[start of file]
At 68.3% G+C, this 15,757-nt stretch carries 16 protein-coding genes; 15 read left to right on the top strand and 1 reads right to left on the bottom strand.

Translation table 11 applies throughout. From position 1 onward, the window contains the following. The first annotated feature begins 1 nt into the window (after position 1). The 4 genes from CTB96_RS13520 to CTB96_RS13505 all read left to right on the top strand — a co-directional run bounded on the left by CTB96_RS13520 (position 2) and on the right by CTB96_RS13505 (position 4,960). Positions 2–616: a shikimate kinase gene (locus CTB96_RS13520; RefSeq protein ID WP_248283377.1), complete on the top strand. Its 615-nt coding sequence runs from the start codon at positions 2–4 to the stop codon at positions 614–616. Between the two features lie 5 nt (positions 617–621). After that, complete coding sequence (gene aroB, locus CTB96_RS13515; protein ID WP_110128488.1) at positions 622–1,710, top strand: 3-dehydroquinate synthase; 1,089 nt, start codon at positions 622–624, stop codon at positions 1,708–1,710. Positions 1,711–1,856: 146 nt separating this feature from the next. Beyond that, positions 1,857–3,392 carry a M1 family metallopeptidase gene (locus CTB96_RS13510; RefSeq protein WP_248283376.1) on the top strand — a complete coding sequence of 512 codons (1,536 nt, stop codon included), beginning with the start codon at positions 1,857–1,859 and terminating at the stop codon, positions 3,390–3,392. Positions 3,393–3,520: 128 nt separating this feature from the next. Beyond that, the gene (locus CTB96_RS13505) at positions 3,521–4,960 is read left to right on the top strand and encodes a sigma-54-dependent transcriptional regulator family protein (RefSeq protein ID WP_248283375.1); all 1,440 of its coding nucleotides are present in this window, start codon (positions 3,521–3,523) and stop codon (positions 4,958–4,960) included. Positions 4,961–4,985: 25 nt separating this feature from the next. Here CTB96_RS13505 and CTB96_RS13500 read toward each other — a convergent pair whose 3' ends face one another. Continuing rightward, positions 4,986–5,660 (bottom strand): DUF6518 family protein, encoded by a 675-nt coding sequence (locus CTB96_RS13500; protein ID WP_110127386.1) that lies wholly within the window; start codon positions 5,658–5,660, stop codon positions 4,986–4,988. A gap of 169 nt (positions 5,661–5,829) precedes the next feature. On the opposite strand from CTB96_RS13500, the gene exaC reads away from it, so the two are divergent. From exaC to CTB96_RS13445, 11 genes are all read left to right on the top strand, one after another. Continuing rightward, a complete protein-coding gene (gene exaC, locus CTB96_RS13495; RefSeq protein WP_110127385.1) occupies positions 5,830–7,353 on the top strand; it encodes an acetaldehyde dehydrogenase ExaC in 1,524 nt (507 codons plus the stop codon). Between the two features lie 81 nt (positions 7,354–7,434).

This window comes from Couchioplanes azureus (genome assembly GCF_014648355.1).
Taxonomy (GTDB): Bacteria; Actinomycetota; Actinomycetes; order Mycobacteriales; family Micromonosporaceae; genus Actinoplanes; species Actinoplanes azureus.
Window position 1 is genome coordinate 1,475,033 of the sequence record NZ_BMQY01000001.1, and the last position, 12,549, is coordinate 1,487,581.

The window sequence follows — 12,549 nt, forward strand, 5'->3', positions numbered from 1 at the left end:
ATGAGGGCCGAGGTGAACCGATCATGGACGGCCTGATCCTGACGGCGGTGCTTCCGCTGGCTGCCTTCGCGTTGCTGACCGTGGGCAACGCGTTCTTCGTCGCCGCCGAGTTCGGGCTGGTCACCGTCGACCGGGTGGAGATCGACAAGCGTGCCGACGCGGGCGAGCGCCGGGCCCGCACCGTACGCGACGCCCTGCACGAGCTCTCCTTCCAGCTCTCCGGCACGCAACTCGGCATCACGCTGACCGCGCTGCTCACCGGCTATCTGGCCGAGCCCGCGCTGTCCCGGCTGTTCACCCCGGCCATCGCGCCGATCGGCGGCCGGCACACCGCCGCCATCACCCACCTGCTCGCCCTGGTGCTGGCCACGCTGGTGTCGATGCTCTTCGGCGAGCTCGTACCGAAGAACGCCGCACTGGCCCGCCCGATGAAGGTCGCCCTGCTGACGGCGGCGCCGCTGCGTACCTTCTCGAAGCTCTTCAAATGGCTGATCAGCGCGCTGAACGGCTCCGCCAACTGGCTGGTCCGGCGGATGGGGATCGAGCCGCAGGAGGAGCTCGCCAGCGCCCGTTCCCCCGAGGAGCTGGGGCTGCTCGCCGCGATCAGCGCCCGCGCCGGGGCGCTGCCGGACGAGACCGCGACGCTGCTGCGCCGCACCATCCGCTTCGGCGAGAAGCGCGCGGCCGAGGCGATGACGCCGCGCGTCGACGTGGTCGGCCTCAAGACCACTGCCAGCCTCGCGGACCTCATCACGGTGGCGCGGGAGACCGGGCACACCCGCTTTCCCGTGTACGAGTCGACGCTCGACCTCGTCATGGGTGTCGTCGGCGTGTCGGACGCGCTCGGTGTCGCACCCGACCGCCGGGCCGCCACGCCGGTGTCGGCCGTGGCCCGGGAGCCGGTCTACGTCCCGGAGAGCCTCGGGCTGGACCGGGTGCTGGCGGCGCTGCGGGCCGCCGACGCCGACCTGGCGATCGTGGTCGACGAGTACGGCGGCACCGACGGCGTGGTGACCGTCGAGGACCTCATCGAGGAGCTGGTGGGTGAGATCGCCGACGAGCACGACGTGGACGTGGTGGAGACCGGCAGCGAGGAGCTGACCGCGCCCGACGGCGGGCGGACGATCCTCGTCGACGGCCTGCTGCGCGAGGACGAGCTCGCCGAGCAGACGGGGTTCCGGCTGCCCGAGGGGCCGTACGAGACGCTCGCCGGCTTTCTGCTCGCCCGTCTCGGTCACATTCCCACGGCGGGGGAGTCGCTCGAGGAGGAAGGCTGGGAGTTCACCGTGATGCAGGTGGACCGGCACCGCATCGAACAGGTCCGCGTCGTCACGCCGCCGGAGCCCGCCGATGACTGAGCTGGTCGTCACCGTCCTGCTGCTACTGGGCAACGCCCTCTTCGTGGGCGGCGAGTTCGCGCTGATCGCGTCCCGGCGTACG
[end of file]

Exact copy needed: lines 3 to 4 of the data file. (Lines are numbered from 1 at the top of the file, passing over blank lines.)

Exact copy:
This window comes from Couchioplanes azureus (genome assembly GCF_014648355.1).
Taxonomy (GTDB): Bacteria; Actinomycetota; Actinomycetes; order Mycobacteriales; family Micromonosporaceae; genus Actinoplanes; species Actinoplanes azureus.